The current housing crisis is no different. Scammers are taking preying on the rush of people who are trying to rent out or sell homes and the…
The Latest Housing Bubble Monster: Craigslist Scammers
Published Jun 13, 2008 | RSS Feed | Text Size
Nigerian scammers have begun to target the millions of people who search Craigslist for apartments and rental homes every year. Get details on their scheme here.
BY BAILEY HARRIS
In almost any crisis, there are people who try to help and people who try to take advantage of a bad situation. The current housing crisis is no different.
Scammers are taking preying on the rush of people who are trying to rent out or sell homes and the increasing number of people who are trying to rent a different property. Their latest arena is Craigslist, a site with free classified advertisements.
How the Scam Works
According to most of the stories that have come out recently, the scam typically starts with someone scouring the Internet for homes that are for sale or for rent. The schemers take the information they find and craft an ad for Craigslist.
In most cases, the ad looks completely legit and includes a description of the home, an address and a picture. The only problem is that the person placing the ad is not the person who owns the home.
The ad is merely a lure for unsuspecting renters. The scam artists sometimes get the renters to fill out credit applications that ask for personal information, such as social security numbers, credit history and work history.
Other times, they ask renters to send money to secure the rental via check or Western Union. Stories vary, but most of the people who place bogus Craigslist ads claim to be in Nigeria for missionary work and say that they need someone to rent the home while they are away.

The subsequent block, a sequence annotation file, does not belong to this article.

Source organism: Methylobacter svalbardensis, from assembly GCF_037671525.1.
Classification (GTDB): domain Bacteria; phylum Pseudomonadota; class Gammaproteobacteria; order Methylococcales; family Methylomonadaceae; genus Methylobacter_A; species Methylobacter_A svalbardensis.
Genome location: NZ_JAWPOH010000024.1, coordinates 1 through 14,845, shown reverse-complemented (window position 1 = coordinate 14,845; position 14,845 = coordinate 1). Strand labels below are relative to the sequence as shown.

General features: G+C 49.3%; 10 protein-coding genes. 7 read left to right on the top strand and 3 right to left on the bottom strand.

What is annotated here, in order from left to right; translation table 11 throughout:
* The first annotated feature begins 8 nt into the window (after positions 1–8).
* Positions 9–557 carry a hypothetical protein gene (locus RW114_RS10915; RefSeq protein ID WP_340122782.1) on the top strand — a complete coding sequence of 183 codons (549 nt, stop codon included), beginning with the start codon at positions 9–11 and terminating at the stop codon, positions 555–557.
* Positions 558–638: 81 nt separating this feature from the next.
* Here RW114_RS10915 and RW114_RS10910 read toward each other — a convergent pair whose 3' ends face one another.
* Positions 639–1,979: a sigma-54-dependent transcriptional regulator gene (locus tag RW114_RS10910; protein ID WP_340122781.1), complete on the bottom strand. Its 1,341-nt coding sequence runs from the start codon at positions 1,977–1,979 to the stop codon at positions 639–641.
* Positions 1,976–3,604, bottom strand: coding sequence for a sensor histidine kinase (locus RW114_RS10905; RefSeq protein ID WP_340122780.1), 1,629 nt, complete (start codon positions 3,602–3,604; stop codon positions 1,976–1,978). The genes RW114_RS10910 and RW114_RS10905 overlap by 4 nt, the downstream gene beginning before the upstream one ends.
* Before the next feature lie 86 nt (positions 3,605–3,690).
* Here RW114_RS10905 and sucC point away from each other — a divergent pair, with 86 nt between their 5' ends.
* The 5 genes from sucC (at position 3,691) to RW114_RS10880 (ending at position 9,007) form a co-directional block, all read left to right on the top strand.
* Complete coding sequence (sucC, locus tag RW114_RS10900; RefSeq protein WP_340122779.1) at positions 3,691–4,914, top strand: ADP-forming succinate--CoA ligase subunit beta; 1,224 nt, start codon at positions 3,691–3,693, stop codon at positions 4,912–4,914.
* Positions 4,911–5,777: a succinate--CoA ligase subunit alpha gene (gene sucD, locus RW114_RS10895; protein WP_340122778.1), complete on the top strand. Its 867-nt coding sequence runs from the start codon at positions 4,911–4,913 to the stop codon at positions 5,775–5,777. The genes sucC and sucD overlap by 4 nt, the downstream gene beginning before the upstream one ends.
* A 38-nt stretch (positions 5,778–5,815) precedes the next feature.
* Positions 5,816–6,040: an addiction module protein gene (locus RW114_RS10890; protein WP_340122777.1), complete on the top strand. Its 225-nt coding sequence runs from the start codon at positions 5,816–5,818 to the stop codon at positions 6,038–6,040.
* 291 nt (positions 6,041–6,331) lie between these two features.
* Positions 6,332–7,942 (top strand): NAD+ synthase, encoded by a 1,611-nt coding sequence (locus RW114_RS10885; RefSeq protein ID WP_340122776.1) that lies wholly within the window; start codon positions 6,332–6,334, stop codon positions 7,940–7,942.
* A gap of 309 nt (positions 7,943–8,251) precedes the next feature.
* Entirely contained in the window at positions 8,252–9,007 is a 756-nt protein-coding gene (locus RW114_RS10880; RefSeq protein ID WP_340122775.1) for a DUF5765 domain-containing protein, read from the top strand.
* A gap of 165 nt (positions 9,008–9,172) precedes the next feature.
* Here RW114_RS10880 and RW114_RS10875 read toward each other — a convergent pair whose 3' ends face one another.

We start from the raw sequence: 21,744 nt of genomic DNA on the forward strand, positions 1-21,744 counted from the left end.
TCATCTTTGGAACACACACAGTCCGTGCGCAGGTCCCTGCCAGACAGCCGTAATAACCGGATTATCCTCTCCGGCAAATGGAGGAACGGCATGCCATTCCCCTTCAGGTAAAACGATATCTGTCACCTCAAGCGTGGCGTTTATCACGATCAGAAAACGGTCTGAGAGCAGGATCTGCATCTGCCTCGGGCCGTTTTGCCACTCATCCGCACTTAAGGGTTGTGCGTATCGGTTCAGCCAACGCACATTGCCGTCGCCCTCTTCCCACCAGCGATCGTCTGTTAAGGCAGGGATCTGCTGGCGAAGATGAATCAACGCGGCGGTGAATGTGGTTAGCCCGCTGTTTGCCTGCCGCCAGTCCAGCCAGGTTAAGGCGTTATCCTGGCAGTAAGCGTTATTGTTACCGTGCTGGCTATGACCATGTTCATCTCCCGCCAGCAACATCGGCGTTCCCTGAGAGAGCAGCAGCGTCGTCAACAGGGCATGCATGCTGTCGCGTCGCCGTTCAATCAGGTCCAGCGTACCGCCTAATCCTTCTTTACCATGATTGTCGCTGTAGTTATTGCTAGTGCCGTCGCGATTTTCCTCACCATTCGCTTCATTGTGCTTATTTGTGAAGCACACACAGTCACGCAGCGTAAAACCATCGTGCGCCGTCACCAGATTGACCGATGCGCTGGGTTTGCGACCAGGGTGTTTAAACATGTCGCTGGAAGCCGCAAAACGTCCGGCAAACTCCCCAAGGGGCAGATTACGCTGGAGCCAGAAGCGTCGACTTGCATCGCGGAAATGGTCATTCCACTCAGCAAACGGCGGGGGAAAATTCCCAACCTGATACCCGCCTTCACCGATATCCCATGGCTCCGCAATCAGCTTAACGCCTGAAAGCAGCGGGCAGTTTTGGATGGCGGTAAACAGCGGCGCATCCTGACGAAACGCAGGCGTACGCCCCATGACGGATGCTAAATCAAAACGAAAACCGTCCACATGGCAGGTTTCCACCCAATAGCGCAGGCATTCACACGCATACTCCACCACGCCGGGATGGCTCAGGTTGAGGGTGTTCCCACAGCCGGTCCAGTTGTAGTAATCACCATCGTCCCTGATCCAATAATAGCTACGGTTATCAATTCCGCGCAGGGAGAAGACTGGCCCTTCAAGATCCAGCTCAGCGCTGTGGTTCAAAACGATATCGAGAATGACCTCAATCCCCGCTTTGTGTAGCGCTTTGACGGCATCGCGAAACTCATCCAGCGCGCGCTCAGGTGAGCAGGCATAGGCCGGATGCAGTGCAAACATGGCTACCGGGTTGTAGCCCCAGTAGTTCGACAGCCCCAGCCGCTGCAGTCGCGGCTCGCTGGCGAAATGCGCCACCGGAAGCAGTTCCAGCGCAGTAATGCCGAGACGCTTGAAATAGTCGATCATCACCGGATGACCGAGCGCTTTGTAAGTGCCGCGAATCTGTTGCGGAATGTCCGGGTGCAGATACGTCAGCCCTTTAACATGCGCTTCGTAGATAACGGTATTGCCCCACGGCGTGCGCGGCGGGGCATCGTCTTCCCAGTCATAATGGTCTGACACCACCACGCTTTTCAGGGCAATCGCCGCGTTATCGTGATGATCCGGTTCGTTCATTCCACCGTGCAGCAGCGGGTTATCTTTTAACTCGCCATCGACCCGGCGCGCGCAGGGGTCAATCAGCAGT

Another Craigslist Scam
There is another home rental scam that plagues Craigslist to a lesser extent. This one involves people who answer home rental ads.
The scammers usually claim to be foreign students who want to secure an apartment or home rental in the United States. It sounds innocent enough--at first.
But then the would-be renters invent a cock-and-bull story about an inheritance check that needs to be cashed for the security deposit and the first month's rent. The check is always bigger than the amount the landlord is asking for.
Once the check is cashed, the landlord is supposed to send the extra money back to the would-be renter. Of course, the check is bogus--much like the renter's interest in the property.
A little bit of common sense goes a long way when trying to avoid scams on the Internet, particularly on Craigslist. If something seems fishy, then it probably is. If you are thinking about renting out a property, check online to see if you can find out more about it. If the home seems to be owned by someone other than the person who placed the ad, make a few calls to confirm your suspicion one way or the other.
A few other resources that you might want to check out include:
Mortgage & Financial Services